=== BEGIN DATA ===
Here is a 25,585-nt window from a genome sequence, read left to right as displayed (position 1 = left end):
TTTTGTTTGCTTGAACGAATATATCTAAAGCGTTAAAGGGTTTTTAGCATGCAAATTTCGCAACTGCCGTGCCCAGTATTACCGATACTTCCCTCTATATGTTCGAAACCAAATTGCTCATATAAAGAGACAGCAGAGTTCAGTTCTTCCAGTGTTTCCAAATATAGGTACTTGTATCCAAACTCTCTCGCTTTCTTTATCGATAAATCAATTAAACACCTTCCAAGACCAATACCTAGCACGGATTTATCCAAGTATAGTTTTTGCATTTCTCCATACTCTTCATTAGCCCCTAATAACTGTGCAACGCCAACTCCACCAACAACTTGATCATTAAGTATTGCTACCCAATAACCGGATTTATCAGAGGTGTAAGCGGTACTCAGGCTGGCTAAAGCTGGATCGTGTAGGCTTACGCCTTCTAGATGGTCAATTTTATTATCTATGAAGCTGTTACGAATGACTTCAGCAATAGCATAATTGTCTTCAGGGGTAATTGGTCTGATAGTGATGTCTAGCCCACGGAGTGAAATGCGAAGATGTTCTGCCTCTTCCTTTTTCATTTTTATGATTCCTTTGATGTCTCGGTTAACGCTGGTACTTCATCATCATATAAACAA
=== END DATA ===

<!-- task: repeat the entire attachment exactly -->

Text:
Here is a 25,585-nt window from a genome sequence, read left to right as displayed (position 1 = left end):
TTTTGTTTGCTTGAACGAATATATCTAAAGCGTTAAAGGGTTTTTAGCATGCAAATTTCGCAACTGCCGTGCCCAGTATTACCGATACTTCCCTCTATATGTTCGAAACCAAATTGCTCATATAAAGAGACAGCAGAGTTCAGTTCTTCCAGTGTTTCCAAATATAGGTACTTGTATCCAAACTCTCTCGCTTTCTTTATCGATAAATCAATTAAACACCTTCCAAGACCAATACCTAGCACGGATTTATCCAAGTATAGTTTTTGCATTTCTCCATACTCTTCATTAGCCCCTAATAACTGTGCAACGCCAACTCCACCAACAACTTGATCATTAAGTATTGCTACCCAATAACCGGATTTATCAGAGGTGTAAGCGGTACTCAGGCTGGCTAAAGCTGGATCGTGTAGGCTTACGCCTTCTAGATGGTCAATTTTATTATCTATGAAGCTGTTACGAATGACTTCAGCAATAGCATAATTGTCTTCAGGGGTAATTGGTCTGATAGTGATGTCTAGCCCACGGAGTGAAATGCGAAGATGTTCTGCCTCTTCCTTTTTCATTTTTATGATTCCTTTGATGTCTCGGTTAACGCTGGTACTTCATCATCATATAAACAA